Paragraph seven reads: "She threatened to harm herself and use the last “shell for me,” pausing to apparently ingest a number of anti-depressant pills."
Rabideau's taped conversation with police played
By SUSAN TOBIAS
PLATTSBURGH After shooting her estranged husband last spring, Brenda Rabideau hid inside her former Mooers Forks home, consumed by a mix of emotions.
She let the phone ring for a long time before she picked up, sounding chipper before breaking down in heavy sobs.
When she heard State Police Senior Investigator Pat Mitchell on the other line, she calmly asked: “What are you going to do with me? Lock me up?”
As the veteran investigator tried to convince her to surrender, the 50-year-old mother of four said: “He ruined my life ... I shot him ... I was just scaring him. I didn’t mean to hit him.
“I was just scaring him. I didn’t mean to hit him,” she repeated.
During the conversation, which was recorded and played in court Thursday during Mrs. Rabideau’s attempted-murder trial, she told Mitchell about the apparent downward spiral of her life: the recent deaths of several loved ones, her battle with cancer and her unreturned love toward her husband.
She threatened to harm herself and use the last “shell for me,” pausing to apparently ingest a number of anti-depressant pills.
“I’m in the hole, and I have nothing. Absolutely nothing,” she sobbed, relaying her frustration with her ongoing divorce from Ricky Rabideau, her husband of nearly 20 years.
As police carrying firearms gathered outside, she went into a destructive rampage that could be heard on tape.
“I have to destroy the house first because he has everything and I have nothing,” she said as she smashed dishes and photos and ripped mounted animals from the wall.
“I want to hurt him as much as he hurt me.”
Before surrendering, Mrs. Rabideau admitted she “still loved him” and paused again “to take them all (the pills); that way I can die on the way,” fearing she would be thrown “in (jail) with all the other crazies.”
SHE WAS UPSET’
Investigator George Dyer took the Ellenburg Depot woman into custody outside the home, after she had just fired several rifle shots at Mr. Rabideau, hitting him once in the back before he escaped on a passing Church Oil delivery truck.
“She was upset, disheveled. She’d been crying,” Dyer testified Thursday morning during the second day of Mrs. Rabideau’s trial before Clinton County Family Court and Integrated Domestic Violence Court Judge Timothy Lawliss.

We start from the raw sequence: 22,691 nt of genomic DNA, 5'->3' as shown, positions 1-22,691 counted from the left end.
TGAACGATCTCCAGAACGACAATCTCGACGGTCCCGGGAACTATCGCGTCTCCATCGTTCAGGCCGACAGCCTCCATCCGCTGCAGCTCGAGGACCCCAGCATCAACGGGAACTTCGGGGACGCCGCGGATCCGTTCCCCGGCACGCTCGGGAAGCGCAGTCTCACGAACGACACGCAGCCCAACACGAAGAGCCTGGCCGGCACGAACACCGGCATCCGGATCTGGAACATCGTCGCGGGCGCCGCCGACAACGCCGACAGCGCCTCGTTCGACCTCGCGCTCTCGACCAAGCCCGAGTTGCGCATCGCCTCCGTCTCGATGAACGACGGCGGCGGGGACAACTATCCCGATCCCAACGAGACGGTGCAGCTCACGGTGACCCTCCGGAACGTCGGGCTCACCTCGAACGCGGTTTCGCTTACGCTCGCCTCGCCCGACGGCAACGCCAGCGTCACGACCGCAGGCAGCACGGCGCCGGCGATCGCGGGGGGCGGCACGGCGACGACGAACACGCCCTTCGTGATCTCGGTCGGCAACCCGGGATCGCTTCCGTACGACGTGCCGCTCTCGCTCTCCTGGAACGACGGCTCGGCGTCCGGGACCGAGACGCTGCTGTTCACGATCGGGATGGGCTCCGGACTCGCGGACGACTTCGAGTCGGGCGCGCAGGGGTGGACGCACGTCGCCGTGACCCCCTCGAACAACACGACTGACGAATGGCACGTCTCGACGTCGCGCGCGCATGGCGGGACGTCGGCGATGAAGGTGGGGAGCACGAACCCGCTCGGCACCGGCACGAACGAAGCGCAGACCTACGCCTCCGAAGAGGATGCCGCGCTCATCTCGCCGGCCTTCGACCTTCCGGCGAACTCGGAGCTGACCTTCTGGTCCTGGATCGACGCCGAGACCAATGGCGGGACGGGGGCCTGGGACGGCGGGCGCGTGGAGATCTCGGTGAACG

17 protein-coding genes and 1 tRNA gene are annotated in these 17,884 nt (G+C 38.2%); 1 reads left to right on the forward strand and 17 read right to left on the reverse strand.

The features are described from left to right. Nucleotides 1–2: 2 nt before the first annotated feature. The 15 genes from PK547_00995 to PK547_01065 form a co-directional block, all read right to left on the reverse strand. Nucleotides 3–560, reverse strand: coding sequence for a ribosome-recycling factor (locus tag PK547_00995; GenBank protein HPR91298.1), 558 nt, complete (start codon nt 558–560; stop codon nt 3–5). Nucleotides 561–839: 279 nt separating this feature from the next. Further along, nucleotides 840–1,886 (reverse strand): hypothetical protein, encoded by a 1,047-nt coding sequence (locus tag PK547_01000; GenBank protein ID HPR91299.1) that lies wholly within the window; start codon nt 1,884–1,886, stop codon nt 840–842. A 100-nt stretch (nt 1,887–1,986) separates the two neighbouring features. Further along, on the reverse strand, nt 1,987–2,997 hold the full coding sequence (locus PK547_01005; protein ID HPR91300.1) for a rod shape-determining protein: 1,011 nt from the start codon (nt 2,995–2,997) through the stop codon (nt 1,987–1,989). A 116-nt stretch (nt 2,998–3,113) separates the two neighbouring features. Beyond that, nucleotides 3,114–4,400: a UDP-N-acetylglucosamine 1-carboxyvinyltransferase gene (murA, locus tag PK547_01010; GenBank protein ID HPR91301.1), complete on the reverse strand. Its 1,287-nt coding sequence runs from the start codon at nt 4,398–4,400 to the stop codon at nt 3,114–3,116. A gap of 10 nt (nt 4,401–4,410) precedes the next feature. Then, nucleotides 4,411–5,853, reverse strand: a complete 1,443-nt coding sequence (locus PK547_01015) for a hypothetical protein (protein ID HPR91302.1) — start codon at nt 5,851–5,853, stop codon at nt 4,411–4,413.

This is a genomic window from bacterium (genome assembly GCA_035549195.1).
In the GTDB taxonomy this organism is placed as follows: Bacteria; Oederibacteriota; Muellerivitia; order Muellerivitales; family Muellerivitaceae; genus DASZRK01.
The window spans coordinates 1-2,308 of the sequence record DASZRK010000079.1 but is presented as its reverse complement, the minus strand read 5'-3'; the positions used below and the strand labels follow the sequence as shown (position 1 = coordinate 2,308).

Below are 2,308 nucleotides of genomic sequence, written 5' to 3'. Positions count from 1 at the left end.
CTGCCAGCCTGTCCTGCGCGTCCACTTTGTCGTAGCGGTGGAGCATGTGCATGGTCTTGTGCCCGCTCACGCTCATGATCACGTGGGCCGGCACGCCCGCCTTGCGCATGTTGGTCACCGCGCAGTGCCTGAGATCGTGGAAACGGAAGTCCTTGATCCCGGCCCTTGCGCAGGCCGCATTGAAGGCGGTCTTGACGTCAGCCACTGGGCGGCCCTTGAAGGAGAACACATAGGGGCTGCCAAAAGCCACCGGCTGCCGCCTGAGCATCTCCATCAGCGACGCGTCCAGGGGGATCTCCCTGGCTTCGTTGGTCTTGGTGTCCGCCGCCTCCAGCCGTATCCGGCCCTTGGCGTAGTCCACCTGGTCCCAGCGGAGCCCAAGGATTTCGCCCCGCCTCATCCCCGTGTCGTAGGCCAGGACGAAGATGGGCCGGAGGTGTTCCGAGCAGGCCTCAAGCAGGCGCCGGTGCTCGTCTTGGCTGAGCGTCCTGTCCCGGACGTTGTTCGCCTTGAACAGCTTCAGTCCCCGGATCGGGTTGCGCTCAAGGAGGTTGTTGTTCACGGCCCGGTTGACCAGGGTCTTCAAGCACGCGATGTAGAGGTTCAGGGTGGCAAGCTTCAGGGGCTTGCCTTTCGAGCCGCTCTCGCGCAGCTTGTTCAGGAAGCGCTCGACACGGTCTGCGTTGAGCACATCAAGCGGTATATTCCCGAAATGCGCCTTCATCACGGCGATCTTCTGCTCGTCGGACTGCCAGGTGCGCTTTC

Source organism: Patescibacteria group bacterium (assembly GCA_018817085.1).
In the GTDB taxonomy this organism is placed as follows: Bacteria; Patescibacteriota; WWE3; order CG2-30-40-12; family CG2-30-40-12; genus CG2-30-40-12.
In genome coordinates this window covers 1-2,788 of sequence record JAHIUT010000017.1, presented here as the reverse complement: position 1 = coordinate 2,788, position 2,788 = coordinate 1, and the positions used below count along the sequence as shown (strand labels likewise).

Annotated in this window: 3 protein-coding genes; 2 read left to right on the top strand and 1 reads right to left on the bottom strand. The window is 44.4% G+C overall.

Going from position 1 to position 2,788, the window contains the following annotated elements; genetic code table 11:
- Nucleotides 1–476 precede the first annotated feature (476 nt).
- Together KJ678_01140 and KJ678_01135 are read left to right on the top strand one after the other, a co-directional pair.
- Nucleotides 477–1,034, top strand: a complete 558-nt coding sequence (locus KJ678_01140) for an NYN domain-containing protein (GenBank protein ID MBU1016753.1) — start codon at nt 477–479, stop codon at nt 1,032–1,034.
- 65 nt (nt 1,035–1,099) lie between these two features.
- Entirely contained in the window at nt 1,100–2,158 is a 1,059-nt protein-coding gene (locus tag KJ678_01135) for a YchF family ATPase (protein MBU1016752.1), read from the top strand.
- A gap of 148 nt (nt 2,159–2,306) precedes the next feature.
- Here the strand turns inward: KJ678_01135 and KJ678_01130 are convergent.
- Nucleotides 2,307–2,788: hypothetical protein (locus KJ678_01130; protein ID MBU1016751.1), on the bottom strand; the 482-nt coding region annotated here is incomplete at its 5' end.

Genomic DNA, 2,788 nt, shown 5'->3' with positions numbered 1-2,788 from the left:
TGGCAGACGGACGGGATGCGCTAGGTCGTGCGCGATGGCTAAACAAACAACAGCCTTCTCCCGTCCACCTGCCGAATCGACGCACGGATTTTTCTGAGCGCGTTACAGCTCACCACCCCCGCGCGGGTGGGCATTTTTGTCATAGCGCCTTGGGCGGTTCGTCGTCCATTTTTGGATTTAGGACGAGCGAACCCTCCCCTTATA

“She seemed more subdued now that it was over.
“She made a comment that she didn’t care whether she lived or died .. She said she didn’t mean to hurt him, that she was shooting at the truck’s tires.”
As he stood next to Dyer and Mrs. Rabideau after the shooting last April, Sgt. James Patterson said, he looked toward the home and saw smoke billowing out the front door.
When police ran inside, they discovered a small fire inside the dining room.
“She said something like it was just a bag of potato chips, and that he deserved it anyway,” Patterson testified, as some of the nine male and five female jurors gazed at Mrs. Rabideau seated at the defense table.
She kept her head bent and cried as the prosecution played the half-hour-long tape and darted out of the courtroom minutes later when the judge granted a brief break.
A handful of her supporters in the courtroom also cried when they heard her on tape.
Police officials are expected to return to the stand this afternoon to describe their involvement in the shooting investigation.
Both the prosecution and defense attorneys questioned earlier witnesses in detail about Mrs. Rabideau’s emotional state that day, which is at issue and the basis for her defense of “extreme emotional disturbance.”
The defense is not disputing that Mrs. Rabideau shot her ex-husband, who testified for several hours Wednesday but has not returned to court since.
Prosecutors have argued that her actions demonstrate the clear intent of her crimes.
So far, eight prosecution witnesses have taken the stand.
Mrs. Rabideau remains free on $50,000 bond.
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